There are three ways that you can vote in the state of Arizona:
Thursday, October 22 - 9:00 AM - 7:00 PM
Friday, October 23 - 9:00 AM - 7:00 PM
Saturday, October 24 - 9:00 AM - 7:00 PM
Sunday, October 25 - Closed
Monday, October 26 - 9:00 AM - 7:00 PM
Tuesday, October 27 - 9:00 AM - 7:00 PM
Wednesday, October 28 - 9:00 AM - 7:00 PM
Thursday, October 29 - 9:00 AM - 7:00 PM
Friday, October 30 - 9:00 AM - 7:00 PM
Saturday, October 31 - 9:00 AM - 7:00 PM
Sunday, November 1 - Closed
Monday, November 2 - 9:00 AM - 5:00 PM
Tuesday, November 3 - 6:00 AM - 7:00 PM
Absentee and Out-Of-State Voters
Absentee voting allows you to vote by mail. There are certain rules and processes that each state follows as to who can participate.
If you know that you qualify to receive an absentee ballot, you can request to have it sent to you by mail.
Overseas and military voters, click here for more information.
Sign up with the Maricopa County Recorder's Office to receive text and/or email alerts.
Click on the image below.
Maricopa County Recorder Frequently Asked Questions:
To register to vote you must meet the following simple requirements:
If you are having trouble logging in to the Service Arizona website, you can print off a Voter Registration Form (PDF) and fill it out with your new information. After you finish, mail the completed form to your County Recorder’s office and your information will be processed.
After you have successfully registered to vote you will receive a voter registration card in the mail within 4-6 weeks.
From Arizona Secretary of State
Arizona Voter Information Portal
Created by the Secretary of State's Office, here you can confirm your registration is ACTIVE, check your address and party affiliation, request a Ballot-by-Mail, and check the status of your Ballot-by-Mail.
Who Votes in Arizona?
Although these stats are from 2015, Arizona has a low percentage of college-age voters. Your vote is important!
Infographic by Lisa Irish/AZEdNews
Historically in the United States, voting has been limited to a select few. At the beginning of the nation, this only included white male property owners and then later left voting rights to the individual states where many imposed restrictions based on property, race, gender, and even religion. During Reconstruction, the 15th Amendment gave black citizens the right to vote; however, following the end of Reconstruction, many states reimposed restrictions such as poll taxes and literacy tests (which were nearly impossible for anyone to pass) that were given at the discretion of the poll worker,s leading to wide-spread disenfranchisement of minority and poor voters. Intimidation and violence also impeded the right to vote for many citizens. After decades of marches and collective action, the 19th Amendment granted women the right to vote in 1920, but this largely did not extend to women of color. The Civil Rights movement lead to the passage of the Voting Rights Act of 1965, extending rights to all citizens over the age of 18. Unfortunately, many barriers such as gerrymandering of districts and various state restrictions on restoring voting rights to released felons still exist today. Exercising your right to vote honors all who have fought for that right.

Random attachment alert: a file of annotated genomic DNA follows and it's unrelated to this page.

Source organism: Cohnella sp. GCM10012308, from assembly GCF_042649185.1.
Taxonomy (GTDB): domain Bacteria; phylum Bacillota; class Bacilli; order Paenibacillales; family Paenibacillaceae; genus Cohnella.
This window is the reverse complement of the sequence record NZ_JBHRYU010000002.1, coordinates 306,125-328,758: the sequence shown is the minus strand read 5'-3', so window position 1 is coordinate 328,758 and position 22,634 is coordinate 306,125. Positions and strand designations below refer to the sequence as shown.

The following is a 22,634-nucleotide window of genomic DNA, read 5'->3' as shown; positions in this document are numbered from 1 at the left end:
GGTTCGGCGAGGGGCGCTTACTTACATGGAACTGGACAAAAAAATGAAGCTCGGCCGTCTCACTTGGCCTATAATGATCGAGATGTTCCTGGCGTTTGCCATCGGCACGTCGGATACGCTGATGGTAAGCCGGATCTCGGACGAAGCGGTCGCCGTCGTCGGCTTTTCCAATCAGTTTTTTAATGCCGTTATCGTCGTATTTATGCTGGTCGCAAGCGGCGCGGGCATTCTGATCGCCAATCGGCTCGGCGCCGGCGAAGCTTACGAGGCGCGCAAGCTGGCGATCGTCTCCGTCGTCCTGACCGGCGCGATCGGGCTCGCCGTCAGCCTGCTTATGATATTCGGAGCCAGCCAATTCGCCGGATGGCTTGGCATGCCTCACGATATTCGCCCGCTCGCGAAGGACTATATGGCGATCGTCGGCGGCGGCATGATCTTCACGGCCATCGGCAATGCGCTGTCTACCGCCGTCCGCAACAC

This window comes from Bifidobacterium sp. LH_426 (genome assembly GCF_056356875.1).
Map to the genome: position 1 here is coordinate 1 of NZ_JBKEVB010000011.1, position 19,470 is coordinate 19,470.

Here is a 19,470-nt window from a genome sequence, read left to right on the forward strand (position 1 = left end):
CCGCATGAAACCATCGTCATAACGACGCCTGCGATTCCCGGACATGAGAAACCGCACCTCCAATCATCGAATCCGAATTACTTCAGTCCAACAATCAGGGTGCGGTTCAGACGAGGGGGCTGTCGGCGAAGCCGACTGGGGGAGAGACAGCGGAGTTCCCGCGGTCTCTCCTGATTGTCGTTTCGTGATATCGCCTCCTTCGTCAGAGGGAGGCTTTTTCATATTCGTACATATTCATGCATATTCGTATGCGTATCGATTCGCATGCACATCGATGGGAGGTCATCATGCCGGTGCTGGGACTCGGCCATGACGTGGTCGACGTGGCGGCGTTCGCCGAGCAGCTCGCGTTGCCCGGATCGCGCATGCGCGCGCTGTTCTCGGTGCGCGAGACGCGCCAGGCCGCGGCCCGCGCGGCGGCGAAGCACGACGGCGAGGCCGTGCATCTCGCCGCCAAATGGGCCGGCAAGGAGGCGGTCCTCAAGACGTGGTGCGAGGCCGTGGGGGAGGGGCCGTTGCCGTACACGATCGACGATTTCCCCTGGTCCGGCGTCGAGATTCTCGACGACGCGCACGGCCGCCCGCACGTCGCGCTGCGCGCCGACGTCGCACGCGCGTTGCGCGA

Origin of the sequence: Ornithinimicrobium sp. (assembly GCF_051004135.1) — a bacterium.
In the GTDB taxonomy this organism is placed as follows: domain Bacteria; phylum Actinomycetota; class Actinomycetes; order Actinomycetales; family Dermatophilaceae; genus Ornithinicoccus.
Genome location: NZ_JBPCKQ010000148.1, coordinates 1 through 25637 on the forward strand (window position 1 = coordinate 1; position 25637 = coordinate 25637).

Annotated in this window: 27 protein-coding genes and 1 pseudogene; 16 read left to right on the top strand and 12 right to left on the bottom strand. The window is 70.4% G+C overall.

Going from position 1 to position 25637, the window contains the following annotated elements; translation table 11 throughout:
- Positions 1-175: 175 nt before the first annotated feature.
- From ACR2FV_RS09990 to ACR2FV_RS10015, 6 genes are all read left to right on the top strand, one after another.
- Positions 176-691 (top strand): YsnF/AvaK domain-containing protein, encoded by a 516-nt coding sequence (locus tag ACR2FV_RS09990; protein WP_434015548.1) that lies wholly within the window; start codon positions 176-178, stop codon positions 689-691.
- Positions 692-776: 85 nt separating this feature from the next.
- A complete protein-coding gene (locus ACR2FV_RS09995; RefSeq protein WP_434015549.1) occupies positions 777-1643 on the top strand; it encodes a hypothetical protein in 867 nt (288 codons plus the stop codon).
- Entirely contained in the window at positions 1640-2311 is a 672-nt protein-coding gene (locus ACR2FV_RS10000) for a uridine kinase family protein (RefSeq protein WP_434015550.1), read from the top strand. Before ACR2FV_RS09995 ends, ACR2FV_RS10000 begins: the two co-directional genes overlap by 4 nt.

Rickards, Dylan Scott. "Voting Rights." Governments of the World: A Global Guide to Citizens' Rights and Responsibilities, edited by C. Neal Tate, vol. 4, Macmillan Reference USA, 2006, pp. 279-283. Gale eBooks, https://link.gale.com/apps/doc/CX3447400344/GVRL?u=mcc_glendale&sid=GVRL&xid=9099e788. Accessed 17 Sept. 2020.